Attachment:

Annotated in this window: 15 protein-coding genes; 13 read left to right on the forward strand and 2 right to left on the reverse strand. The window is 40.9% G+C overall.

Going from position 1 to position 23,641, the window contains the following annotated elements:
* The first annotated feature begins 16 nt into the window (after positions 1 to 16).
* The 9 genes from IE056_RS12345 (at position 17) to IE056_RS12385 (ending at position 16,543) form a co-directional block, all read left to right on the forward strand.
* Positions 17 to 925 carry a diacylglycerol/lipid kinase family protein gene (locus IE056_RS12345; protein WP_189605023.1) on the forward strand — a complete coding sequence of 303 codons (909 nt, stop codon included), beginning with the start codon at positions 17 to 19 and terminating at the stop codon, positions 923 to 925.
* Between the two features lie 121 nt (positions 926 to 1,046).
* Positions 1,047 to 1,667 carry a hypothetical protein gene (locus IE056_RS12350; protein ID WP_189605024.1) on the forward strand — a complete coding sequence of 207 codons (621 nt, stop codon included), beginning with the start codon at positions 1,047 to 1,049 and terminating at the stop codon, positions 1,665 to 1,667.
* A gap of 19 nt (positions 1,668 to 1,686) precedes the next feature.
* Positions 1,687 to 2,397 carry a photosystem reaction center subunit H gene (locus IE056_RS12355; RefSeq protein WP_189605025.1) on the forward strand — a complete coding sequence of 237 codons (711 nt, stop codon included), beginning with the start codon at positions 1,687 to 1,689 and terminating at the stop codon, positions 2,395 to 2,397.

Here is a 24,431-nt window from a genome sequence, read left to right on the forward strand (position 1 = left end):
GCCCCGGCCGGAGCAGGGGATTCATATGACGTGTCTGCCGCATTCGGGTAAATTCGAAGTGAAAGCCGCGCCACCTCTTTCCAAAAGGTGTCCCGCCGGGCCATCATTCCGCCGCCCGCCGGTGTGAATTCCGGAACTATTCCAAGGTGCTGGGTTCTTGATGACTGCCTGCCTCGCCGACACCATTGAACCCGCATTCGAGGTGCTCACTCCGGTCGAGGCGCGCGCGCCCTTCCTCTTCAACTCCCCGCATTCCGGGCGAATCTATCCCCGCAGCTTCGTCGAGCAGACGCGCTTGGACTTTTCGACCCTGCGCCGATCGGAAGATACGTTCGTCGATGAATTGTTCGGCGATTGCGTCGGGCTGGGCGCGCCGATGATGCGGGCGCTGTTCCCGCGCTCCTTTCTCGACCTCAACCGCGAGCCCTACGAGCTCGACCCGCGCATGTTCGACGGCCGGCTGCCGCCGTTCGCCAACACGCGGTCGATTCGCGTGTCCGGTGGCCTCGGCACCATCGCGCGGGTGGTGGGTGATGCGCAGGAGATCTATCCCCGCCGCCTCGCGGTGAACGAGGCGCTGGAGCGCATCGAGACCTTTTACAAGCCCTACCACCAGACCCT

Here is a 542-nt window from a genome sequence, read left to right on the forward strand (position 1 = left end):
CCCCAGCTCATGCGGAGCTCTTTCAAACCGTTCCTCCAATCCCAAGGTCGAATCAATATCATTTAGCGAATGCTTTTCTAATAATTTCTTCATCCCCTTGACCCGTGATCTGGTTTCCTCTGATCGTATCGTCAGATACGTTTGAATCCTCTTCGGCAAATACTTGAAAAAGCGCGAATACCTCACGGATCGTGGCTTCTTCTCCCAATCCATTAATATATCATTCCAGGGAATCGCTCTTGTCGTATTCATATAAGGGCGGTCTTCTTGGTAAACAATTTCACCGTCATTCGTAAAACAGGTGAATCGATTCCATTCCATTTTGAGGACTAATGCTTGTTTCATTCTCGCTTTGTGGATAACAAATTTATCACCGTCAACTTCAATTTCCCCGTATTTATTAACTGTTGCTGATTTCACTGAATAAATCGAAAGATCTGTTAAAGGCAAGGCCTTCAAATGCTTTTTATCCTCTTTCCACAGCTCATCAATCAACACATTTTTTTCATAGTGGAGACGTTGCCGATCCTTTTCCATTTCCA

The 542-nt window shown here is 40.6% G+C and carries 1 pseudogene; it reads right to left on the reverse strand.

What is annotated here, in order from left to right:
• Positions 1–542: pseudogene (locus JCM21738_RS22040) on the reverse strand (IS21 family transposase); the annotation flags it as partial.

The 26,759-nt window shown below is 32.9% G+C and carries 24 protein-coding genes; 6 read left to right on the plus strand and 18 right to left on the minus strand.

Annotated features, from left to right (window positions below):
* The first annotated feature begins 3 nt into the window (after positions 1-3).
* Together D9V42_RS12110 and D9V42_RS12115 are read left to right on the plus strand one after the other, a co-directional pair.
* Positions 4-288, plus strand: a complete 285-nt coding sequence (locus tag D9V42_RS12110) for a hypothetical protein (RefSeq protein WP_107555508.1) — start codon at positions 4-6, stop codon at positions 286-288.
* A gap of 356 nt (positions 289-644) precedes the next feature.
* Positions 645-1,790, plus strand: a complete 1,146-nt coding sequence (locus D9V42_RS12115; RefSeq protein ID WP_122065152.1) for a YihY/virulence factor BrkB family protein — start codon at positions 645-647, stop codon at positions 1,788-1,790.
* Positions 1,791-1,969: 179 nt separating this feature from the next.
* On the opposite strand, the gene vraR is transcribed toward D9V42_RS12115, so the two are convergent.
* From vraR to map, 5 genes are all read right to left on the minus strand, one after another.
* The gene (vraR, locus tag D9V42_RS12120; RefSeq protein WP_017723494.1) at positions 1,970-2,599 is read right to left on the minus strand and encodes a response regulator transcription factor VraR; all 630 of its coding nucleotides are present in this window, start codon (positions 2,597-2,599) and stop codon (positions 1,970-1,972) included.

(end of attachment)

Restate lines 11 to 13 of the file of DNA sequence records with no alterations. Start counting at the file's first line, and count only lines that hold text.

GCCCCGGCCGGAGCAGGGGATTCATATGACGTGTCTGCCGCATTCGGGTAAATTCGAAGTGAAAGCCGCGCCACCTCTTTCCAAAAGGTGTCCCGCCGGGCCATCATTCCGCCGCCCGCCGGTGTGAATTCCGGAACTATTCCAAGGTGCTGGGTTCTTGATGACTGCCTGCCTCGCCGACACCATTGAACCCGCATTCGAGGTGCTCACTCCGGTCGAGGCGCGCGCGCCCTTCCTCTTCAACTCCCCGCATTCCGGGCGAATCTATCCCCGCAGCTTCGTCGAGCAGACGCGCTTGGACTTTTCGACCCTGCGCCGATCGGAAGATACGTTCGTCGATGAATTGTTCGGCGATTGCGTCGGGCTGGGCGCGCCGATGATGCGGGCGCTGTTCCCGCGCTCCTTTCTCGACCTCAACCGCGAGCCCTACGAGCTCGACCCGCGCATGTTCGACGGCCGGCTGCCGCCGTTCGCCAACACGCGGTCGATTCGCGTGTCCGGTGGCCTCGGCACCATCGCGCGGGTGGTGGGTGATGCGCAGGAGATCTATCCCCGCCGCCTCGCGGTGAACGAGGCGCTGGAGCGCATCGAGACCTTTTACAAGCCCTACCACCAGACCCT

Here is a 542-nt window from a genome sequence, read left to right on the forward strand (position 1 = left end):
CCCCAGCTCATGCGGAGCTCTTTCAAACCGTTCCTCCAATCCCAAGGTCGAATCAATATCATTTAGCGAATGCTTTTCTAATAATTTCTTCATCCCCTTGACCCGTGATCTGGTTTCCTCTGATCGTATCGTCAGATACGTTTGAATCCTCTTCGGCAAATACTTGAAAAAGCGCGAATACCTCACGGATCGTGGCTTCTTCTCCCAATCCATTAATATATCATTCCAGGGAATCGCTCTTGTCGTATTCATATAAGGGCGGTCTTCTTGGTAAACAATTTCACCGTCATTCGTAAAACAGGTGAATCGATTCCATTCCATTTTGAGGACTAATGCTTGTTTCATTCTCGCTTTGTGGATAACAAATTTATCACCGTCAACTTCAATTTCCCCGTATTTATTAACTGTTGCTGATTTCACTGAATAAATCGAAAGATCTGTTAAAGGCAAGGCCTTCAAATGCTTTTTATCCTCTTTCCACAGCTCATCAATCAACACATTTTTTTCATAGTGGAGACGTTGCCGATCCTTTTCCATTTCCA